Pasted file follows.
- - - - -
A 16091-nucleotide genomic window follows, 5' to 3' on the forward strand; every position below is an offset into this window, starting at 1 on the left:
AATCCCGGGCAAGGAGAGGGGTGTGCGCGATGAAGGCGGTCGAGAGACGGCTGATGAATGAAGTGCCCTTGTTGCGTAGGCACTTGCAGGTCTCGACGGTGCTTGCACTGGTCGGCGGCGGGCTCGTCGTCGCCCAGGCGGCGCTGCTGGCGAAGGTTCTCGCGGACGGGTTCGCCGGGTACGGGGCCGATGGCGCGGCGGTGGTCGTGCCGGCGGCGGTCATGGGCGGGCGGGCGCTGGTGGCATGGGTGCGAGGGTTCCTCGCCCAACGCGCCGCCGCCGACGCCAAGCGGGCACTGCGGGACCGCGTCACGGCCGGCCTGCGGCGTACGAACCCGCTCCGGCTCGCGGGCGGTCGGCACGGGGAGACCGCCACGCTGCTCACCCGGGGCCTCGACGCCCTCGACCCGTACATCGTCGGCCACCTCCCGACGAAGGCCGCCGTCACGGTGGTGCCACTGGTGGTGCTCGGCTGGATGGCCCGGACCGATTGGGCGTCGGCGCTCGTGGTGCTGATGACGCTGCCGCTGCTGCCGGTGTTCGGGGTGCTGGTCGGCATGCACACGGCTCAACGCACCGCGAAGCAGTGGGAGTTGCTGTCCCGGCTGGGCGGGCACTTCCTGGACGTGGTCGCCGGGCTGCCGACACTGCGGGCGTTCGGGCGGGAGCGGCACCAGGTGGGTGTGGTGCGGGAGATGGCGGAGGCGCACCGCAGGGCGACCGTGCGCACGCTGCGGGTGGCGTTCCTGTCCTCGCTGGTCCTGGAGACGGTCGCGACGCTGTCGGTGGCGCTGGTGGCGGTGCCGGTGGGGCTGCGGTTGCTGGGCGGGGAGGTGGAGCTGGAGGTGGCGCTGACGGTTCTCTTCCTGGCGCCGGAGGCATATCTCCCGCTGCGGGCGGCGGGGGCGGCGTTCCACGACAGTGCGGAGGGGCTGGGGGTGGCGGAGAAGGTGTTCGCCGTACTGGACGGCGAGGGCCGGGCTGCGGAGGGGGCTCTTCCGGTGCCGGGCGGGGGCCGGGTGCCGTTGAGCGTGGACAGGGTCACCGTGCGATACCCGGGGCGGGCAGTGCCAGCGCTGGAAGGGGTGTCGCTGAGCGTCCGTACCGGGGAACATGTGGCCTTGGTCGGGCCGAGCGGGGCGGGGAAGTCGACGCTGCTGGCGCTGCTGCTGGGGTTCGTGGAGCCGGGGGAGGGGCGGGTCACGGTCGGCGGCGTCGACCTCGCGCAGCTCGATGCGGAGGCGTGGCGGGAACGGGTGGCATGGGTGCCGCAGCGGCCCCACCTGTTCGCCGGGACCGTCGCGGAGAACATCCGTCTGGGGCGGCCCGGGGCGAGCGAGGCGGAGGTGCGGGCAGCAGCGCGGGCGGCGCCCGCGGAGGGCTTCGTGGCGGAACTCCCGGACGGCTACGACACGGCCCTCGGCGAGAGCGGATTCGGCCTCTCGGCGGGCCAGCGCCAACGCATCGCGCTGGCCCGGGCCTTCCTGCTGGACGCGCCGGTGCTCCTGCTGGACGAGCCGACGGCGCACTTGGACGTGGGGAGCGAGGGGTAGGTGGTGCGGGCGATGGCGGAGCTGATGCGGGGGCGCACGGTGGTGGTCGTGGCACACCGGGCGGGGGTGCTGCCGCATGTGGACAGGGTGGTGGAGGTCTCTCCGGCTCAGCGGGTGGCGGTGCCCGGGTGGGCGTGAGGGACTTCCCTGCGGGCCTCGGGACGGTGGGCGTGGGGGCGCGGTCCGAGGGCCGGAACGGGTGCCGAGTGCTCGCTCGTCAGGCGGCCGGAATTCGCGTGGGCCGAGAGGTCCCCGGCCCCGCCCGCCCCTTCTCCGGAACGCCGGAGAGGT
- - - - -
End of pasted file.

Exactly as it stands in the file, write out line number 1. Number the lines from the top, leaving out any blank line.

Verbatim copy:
A 16091-nucleotide genomic window follows, 5' to 3' on the forward strand; every position below is an offset into this window, starting at 1 on the left: